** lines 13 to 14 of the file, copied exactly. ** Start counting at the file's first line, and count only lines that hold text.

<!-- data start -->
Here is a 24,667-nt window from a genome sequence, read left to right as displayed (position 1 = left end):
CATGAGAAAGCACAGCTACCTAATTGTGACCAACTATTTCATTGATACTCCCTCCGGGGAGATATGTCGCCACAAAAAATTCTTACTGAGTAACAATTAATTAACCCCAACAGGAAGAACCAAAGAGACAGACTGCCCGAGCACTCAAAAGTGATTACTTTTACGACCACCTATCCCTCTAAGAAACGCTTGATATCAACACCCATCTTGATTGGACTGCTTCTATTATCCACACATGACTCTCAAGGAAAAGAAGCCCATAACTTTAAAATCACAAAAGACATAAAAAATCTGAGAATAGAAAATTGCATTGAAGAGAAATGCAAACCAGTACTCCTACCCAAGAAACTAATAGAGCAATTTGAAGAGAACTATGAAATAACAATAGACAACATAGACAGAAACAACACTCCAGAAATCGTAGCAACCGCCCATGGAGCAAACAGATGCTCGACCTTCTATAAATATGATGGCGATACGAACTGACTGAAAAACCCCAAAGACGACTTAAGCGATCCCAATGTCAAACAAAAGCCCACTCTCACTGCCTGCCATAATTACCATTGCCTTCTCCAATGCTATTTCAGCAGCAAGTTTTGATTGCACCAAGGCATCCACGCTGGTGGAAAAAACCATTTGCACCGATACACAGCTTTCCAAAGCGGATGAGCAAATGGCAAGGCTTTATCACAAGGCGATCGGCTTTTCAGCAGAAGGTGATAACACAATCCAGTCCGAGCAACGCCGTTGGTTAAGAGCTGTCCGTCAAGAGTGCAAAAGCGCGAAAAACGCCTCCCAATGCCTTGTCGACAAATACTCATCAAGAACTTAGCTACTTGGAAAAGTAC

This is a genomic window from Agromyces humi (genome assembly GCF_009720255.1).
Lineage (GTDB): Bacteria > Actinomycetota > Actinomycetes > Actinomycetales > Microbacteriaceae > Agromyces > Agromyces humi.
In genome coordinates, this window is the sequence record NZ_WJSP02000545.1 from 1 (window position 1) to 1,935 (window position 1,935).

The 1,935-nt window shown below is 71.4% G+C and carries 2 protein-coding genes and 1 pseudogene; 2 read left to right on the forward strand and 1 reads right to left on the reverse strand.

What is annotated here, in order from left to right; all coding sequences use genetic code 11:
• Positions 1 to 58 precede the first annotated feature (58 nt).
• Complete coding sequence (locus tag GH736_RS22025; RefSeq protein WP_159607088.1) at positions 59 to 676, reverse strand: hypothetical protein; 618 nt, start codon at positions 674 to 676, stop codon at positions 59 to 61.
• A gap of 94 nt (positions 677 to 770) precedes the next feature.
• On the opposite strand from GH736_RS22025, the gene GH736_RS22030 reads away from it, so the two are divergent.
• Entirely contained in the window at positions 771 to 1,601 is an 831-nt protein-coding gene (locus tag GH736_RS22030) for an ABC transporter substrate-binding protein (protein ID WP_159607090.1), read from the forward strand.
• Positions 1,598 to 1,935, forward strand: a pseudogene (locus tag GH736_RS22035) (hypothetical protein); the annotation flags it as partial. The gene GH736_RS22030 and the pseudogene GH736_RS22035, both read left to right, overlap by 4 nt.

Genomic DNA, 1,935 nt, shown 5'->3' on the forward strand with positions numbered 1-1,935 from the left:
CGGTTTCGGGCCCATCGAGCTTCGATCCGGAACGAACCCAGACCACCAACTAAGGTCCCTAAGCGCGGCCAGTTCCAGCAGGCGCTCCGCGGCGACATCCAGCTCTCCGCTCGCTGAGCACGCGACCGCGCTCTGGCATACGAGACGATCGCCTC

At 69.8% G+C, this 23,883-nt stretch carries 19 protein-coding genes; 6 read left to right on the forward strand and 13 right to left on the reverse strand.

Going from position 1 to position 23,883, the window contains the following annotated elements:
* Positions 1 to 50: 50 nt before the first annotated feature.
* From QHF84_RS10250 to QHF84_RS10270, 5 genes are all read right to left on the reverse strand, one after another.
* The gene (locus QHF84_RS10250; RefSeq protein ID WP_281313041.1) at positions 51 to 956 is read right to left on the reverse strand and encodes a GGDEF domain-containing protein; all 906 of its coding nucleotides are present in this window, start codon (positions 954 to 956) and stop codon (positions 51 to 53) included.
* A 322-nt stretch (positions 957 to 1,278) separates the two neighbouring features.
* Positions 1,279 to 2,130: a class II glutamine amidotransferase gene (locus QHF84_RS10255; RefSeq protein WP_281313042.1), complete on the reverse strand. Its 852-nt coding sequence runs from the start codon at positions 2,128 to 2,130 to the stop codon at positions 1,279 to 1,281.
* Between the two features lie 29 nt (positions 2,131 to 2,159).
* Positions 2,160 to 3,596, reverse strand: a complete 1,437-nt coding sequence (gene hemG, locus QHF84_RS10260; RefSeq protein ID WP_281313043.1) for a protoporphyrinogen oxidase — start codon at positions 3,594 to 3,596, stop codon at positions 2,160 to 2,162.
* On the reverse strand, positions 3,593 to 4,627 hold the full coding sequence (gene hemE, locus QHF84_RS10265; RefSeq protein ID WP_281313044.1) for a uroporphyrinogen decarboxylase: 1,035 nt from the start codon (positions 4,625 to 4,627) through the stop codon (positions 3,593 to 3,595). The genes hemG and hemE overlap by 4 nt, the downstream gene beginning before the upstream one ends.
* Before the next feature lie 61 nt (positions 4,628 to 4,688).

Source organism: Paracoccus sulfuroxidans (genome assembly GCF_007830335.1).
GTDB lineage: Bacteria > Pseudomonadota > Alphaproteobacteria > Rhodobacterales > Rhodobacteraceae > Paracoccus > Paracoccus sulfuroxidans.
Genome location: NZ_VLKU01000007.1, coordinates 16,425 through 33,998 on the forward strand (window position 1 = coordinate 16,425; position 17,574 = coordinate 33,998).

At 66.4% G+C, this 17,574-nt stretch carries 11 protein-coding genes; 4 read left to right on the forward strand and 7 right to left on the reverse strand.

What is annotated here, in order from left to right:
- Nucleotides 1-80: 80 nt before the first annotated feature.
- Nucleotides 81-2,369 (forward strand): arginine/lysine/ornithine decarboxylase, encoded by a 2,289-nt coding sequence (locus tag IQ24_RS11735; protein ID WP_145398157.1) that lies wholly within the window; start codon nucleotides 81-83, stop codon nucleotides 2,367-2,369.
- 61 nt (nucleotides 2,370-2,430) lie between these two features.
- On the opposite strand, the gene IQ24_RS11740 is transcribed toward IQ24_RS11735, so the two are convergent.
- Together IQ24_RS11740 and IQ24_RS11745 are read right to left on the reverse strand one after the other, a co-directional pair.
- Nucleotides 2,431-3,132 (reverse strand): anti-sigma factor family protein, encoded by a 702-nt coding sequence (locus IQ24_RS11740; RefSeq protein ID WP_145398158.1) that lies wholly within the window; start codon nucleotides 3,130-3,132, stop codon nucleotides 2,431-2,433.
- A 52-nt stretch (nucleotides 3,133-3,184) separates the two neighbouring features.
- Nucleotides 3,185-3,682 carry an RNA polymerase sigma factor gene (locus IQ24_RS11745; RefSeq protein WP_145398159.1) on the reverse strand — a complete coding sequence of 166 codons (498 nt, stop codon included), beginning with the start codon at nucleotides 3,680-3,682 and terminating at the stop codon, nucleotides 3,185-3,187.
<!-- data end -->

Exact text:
• Positions 1,598 to 1,935, forward strand: a pseudogene (locus tag GH736_RS22035) (hypothetical protein); the annotation flags it as partial. The gene GH736_RS22030 and the pseudogene GH736_RS22035, both read left to right, overlap by 4 nt.

Genomic DNA, 1,935 nt, shown 5'->3' on the forward strand with positions numbered 1-1,935 from the left: